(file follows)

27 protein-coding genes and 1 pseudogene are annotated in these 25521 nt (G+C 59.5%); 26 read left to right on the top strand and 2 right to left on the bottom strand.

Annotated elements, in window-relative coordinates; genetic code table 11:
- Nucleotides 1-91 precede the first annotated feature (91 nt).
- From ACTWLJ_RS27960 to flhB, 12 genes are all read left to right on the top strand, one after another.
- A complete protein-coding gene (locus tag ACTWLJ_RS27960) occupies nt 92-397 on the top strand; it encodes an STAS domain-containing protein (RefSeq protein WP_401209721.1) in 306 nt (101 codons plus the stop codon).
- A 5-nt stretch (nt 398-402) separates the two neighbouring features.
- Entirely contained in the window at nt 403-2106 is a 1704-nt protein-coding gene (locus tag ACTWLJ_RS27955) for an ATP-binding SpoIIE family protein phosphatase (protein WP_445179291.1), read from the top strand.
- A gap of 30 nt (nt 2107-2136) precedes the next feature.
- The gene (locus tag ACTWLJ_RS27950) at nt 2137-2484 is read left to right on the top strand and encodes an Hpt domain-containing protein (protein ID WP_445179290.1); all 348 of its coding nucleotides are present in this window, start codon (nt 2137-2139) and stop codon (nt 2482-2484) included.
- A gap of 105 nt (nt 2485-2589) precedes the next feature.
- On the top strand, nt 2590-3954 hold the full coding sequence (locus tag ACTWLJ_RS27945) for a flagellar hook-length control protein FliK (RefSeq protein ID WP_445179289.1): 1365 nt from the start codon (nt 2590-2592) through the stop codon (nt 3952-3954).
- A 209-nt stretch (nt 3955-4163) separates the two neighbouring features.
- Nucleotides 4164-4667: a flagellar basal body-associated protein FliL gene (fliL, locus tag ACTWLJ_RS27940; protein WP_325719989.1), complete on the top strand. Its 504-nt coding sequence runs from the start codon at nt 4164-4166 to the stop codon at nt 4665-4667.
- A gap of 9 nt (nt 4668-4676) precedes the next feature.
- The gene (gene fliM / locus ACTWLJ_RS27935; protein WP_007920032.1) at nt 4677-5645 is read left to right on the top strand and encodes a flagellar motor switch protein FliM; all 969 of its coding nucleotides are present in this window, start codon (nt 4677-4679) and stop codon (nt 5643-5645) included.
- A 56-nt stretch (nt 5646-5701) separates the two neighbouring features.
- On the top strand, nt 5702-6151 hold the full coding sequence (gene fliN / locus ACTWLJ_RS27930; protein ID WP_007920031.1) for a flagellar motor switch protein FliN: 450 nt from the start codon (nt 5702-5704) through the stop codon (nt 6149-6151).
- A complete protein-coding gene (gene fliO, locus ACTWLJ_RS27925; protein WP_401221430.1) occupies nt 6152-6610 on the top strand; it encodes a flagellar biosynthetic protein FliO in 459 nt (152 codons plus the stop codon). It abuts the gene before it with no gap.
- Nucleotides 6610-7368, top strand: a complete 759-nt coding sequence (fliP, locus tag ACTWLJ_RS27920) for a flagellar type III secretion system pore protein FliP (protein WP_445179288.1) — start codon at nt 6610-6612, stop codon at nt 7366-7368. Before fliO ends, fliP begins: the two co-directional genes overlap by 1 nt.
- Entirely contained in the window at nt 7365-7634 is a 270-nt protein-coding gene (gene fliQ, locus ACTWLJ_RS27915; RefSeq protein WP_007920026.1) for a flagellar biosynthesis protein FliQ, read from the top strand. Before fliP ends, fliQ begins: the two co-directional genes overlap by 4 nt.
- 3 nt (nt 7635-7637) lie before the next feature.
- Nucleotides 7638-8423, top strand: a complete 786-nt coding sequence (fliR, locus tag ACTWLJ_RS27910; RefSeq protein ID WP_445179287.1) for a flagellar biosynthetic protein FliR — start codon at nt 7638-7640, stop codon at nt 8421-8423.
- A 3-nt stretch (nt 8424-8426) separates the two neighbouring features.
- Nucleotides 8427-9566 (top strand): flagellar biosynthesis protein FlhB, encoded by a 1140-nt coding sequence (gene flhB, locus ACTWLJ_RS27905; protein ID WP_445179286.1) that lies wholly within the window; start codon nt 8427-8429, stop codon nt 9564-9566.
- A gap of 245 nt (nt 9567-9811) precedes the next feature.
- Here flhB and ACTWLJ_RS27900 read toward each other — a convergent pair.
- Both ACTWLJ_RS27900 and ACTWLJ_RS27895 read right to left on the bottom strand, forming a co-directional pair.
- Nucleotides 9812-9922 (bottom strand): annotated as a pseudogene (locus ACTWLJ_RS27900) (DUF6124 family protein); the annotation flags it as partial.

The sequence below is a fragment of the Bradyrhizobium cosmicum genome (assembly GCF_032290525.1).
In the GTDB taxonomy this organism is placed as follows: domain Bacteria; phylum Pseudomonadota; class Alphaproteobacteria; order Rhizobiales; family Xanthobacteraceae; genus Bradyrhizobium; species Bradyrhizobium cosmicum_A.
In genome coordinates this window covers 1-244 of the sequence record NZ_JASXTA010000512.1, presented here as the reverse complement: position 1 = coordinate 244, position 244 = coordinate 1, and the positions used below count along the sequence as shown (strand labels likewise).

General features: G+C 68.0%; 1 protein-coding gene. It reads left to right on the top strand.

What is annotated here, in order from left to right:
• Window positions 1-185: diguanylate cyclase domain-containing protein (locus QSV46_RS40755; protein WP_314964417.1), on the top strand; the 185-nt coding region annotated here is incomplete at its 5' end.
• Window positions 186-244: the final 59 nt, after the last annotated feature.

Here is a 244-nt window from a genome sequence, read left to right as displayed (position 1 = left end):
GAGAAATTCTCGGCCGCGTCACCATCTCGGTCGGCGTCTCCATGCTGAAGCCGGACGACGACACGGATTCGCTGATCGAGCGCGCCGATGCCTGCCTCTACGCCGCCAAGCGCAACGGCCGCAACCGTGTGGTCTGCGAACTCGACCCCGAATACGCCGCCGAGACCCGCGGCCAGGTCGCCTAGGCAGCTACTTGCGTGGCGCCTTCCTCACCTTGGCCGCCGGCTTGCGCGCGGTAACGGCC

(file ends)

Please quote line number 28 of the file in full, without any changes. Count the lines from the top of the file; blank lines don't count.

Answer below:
- Nucleotides 9812-9922 (bottom strand): annotated as a pseudogene (locus ACTWLJ_RS27900) (DUF6124 family protein); the annotation flags it as partial.